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Title: A novel DC-DC converter for photovoltaic applications
Author: Nathan, Kumaran Saenthan
ISNI:       0000 0004 7661 1385
Awarding Body: University of Cambridge
Current Institution: University of Cambridge
Date of Award: 2019
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Growing concerns about climate change have led to the world experiencing an unprecedented push towards renewable energy. Economic drivers and government policies mean that small, distributed forms of generation, like solar photovoltaics, will play a large role in our transition to a clean energy future. In this thesis, a novel DC-DC converter known as the Coupled Inductors Combined Cuk-SEPIC' (CI-CCS) converter is explored, which is particularly attractive for these photovoltaic applications. A topological modification is investigated which provides several benefits, including increased power density, efficiency, and operational advantages for solar energy conversion. The converter, which is based on the combination of the Cuk and SEPIC converters, provides a bipolar output (i.e. both positive and negative voltages). This converter also offers both step-up and step-down capabilities with a continuous input current, and uses only a single, ground-referenced switching device. A significant enhancement to this converter is proposed: magnetic coupling of the converter's three inductors. This can substantially reduce the CI-CCS converter's input current ripple - an important benefit for maximum power point tracking (MPPT) in photovoltaic applications. The effect of this coupling is examined theoretically, and optimisations are performed - both analytically and in simulations - to inform the design of a 4 kW prototype CI-CCS converter, switched at a high frequency (100 kHz) with a silicon carbide (SiC) MOSFET. Simulation and experimental results are then presented to demonstrate the CI-CCS converter's operation and highlight the benefits of coupling its inductors. An efficiency analysis is also undertaken and its sources of losses are quantified. The converter is subsequently integrated into a domestic photovoltaic system to provide a practical demonstration of its suitability for such applications. MPPT is integrated into the CI-CCS DC-DC converter, and a combined half bridge/T-type converter is developed and paired with the CI-CCS converter to form an entirely transformerless single-phase solar energy conversion system. The combination of the CI-CCS converter's bipolar DC output with the combined half bridge/T-type converter's bipolar DC input allows grounding at both the photovoltaic panels and the AC grid's neutral point. This eliminates high frequency common mode voltages from the PV array, which in turn prevents leakage currents. The entire system can be operated in grid-connected mode - where the objective is to maximise power extracted from the photovoltaic system, and is demonstrated in stand-alone mode - where the objective is to match solar generation with the load's power demands.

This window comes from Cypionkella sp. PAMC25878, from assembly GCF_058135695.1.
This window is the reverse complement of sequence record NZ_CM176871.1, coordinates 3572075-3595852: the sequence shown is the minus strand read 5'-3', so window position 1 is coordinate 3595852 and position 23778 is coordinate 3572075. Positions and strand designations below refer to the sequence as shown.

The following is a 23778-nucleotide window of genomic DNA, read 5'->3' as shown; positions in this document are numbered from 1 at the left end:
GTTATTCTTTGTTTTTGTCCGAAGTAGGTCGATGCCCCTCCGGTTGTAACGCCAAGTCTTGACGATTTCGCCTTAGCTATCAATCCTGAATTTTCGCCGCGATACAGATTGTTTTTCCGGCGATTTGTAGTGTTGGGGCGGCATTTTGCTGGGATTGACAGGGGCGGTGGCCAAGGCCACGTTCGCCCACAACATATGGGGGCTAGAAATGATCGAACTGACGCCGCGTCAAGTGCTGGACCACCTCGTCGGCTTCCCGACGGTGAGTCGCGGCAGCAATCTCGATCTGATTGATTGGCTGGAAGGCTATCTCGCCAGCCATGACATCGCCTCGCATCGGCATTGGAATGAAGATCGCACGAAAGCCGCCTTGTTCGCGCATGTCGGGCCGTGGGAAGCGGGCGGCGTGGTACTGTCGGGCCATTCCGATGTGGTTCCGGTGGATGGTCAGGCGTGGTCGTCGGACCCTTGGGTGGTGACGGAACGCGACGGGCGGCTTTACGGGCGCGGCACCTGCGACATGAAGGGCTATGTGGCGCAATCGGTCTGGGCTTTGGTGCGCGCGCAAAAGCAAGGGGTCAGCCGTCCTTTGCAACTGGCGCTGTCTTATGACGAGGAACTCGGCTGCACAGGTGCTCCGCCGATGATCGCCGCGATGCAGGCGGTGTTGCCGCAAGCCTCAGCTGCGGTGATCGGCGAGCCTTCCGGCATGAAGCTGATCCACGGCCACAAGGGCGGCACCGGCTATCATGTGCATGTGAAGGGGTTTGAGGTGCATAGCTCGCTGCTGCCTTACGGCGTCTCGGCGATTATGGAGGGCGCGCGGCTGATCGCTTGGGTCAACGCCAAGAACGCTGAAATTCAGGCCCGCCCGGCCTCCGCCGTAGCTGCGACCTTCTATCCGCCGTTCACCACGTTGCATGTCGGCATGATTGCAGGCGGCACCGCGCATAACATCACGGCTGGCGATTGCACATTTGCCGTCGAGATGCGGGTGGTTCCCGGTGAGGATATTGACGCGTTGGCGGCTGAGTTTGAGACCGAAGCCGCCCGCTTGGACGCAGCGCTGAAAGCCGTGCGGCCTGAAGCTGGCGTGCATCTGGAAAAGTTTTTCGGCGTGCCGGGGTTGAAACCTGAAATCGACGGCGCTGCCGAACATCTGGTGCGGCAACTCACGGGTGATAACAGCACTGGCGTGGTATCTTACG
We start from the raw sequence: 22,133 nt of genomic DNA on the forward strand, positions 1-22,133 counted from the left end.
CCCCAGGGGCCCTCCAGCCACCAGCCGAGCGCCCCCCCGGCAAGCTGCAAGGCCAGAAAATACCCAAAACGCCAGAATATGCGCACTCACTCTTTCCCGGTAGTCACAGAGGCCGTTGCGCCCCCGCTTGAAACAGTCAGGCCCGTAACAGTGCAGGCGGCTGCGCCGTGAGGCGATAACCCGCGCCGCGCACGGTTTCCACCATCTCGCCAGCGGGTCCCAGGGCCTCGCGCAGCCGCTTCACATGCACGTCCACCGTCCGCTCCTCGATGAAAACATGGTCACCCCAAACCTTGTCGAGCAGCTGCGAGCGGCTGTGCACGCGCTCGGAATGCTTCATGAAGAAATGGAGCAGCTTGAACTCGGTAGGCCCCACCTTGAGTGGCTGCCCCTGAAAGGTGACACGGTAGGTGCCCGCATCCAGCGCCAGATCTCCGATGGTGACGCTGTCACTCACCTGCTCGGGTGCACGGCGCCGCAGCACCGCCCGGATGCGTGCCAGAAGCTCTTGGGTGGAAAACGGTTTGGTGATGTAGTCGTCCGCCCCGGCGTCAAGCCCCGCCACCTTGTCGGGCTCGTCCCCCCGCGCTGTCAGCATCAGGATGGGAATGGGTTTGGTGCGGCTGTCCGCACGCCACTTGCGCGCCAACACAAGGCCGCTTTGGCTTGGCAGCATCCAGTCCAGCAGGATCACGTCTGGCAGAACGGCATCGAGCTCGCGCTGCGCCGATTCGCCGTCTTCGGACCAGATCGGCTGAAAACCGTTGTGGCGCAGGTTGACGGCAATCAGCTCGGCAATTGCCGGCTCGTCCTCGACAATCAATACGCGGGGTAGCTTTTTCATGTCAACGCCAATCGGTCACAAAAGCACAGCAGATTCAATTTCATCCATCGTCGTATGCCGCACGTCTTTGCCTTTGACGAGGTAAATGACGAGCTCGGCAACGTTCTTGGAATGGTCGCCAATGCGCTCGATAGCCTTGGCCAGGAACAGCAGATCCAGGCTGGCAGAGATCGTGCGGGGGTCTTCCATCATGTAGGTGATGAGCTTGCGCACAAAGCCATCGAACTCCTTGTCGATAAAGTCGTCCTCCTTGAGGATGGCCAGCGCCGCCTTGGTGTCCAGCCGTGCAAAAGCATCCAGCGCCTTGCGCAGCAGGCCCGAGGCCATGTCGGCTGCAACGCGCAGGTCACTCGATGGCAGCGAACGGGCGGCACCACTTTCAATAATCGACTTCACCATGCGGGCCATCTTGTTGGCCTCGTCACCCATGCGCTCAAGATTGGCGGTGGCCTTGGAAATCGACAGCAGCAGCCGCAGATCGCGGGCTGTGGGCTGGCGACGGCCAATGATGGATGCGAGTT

Supervisor: Long, Teng Sponsor: General Sir John Monash Foundation ; Origin Foundation ; Cambridge Trust
Qualification Name: Thesis (Ph.D.) Qualification Level: Doctoral
Keywords: Renewable energy ; Solar power ; Solar photovoltaics ; DC-DC converter ; DC-DC power conversion ; DC-AC power conversion ; MPPT ; Bipolar DC output ; Solar power generation ; Grounding ; Power electronics ; CCS converter ; CI-CCS converter ; Coupled inductors ; Cuk ; SEPIC ; Integrated magnetics